In the Economist last week, there was an article entitled "Weird but wired" about the use of the internet in North Korea. Typically, computers in North Korea are utilized for "educational and scientific purposes" but they also have their own form of the internet, dubbed "Kwangmyong" or "bright". This internet is used for a limited number of things, including news dissemination and is, of course, strictly controlled. But it has given elite North Koreans access to email, and others to the wonderful world of online dating (the official interviewed apparently met his girlfriend online).
In terms of North Korea, the internet can be seen as a new media through which to disseminate propaganda, and also as a huge risk to the North Korean government's tight control over information. If individuals can manage to access the broader internet through China, as the article points out is possible, it could pose a potentially huge political disaster for Kim and his government. As we discussed in the last class, it would be a massive shock to most normal North Koreans to discover that not everyone loves and reveres there Dear Leader, nor do most people care much about North Korea aside from nuclear weapons.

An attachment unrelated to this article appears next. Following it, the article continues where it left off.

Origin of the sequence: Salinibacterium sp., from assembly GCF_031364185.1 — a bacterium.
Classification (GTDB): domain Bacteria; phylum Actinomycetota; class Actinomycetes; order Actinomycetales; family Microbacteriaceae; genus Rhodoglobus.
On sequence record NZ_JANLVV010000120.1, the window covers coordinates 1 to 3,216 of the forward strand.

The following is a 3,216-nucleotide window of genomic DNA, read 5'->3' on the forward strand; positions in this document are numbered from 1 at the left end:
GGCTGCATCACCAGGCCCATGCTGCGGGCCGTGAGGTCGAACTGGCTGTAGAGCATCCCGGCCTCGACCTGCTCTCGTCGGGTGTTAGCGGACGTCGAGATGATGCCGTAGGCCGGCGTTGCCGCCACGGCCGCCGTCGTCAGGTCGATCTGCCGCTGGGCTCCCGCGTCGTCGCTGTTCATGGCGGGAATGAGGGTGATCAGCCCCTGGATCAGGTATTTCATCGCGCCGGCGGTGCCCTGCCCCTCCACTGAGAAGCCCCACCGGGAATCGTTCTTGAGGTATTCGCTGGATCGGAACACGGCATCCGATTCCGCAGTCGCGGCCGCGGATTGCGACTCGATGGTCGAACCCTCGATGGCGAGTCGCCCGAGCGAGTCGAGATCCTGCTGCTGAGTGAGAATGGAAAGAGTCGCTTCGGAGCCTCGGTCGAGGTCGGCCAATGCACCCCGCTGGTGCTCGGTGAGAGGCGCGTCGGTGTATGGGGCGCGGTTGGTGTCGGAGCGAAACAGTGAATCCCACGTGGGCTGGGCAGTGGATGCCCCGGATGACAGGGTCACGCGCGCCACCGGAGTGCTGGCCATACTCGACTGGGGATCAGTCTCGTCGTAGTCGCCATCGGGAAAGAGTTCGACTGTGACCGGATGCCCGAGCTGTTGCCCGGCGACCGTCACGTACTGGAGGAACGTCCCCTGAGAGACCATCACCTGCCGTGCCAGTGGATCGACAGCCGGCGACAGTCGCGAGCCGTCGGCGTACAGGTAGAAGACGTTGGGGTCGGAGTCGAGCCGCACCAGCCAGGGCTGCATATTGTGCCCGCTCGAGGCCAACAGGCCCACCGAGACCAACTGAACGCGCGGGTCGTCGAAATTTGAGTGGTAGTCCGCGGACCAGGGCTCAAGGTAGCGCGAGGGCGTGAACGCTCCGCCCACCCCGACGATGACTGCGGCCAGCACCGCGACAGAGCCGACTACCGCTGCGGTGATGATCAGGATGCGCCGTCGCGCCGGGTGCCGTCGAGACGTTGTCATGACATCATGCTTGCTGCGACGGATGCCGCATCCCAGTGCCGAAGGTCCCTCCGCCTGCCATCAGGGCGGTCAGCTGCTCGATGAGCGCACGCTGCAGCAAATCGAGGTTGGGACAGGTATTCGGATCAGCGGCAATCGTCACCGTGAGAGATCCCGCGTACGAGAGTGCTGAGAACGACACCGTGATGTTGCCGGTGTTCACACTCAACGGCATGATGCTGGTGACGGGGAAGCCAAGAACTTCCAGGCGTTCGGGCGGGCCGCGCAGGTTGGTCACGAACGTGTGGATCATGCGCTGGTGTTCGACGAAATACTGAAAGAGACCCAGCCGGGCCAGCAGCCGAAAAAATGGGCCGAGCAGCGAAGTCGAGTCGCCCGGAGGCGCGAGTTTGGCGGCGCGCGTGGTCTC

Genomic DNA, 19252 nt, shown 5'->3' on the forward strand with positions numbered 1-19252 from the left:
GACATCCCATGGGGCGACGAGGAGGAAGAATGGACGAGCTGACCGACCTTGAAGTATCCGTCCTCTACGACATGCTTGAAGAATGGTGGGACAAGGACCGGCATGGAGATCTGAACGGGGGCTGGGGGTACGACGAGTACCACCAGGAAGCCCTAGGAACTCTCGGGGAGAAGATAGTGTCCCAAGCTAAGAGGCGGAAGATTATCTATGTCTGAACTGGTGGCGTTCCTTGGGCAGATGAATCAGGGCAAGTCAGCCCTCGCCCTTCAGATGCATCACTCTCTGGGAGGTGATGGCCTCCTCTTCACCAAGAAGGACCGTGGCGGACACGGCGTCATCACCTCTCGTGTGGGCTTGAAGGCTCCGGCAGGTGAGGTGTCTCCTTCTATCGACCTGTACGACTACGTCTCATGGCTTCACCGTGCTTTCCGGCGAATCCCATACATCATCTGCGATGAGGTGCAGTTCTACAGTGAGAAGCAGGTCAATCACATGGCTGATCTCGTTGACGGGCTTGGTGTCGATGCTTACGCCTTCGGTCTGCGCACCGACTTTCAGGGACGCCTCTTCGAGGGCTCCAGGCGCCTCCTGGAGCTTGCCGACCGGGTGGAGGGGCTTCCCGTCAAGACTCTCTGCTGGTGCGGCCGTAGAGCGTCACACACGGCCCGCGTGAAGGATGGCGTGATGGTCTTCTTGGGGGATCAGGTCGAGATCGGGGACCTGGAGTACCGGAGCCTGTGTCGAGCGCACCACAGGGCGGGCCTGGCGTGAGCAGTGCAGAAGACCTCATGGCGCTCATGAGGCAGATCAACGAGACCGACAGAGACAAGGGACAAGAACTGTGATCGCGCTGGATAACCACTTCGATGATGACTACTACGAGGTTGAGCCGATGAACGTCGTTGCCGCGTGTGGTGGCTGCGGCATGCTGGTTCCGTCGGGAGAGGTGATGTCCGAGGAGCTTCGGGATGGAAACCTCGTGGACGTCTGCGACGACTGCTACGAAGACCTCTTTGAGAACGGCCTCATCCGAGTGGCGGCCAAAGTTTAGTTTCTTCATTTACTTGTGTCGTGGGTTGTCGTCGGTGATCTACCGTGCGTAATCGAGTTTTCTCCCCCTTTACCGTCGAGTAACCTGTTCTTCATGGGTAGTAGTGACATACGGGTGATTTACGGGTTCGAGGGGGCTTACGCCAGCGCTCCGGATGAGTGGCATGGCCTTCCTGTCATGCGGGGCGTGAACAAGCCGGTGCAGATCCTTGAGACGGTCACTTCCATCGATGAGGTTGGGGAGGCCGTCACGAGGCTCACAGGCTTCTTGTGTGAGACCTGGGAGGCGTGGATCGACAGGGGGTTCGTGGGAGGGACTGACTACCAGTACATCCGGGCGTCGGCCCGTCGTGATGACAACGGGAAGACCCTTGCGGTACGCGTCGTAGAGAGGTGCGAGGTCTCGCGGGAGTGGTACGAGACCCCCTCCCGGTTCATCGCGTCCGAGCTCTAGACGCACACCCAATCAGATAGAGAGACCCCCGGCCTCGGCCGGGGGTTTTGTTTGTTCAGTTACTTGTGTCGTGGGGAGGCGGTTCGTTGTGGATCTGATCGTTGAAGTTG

With these kinds of risks inherent in the use of the internet, what are the big selling points to Kim? Is this an effort to perhaps create greater and closer ties with the outside world by improving drastically the communication between North Koreans and everyone else?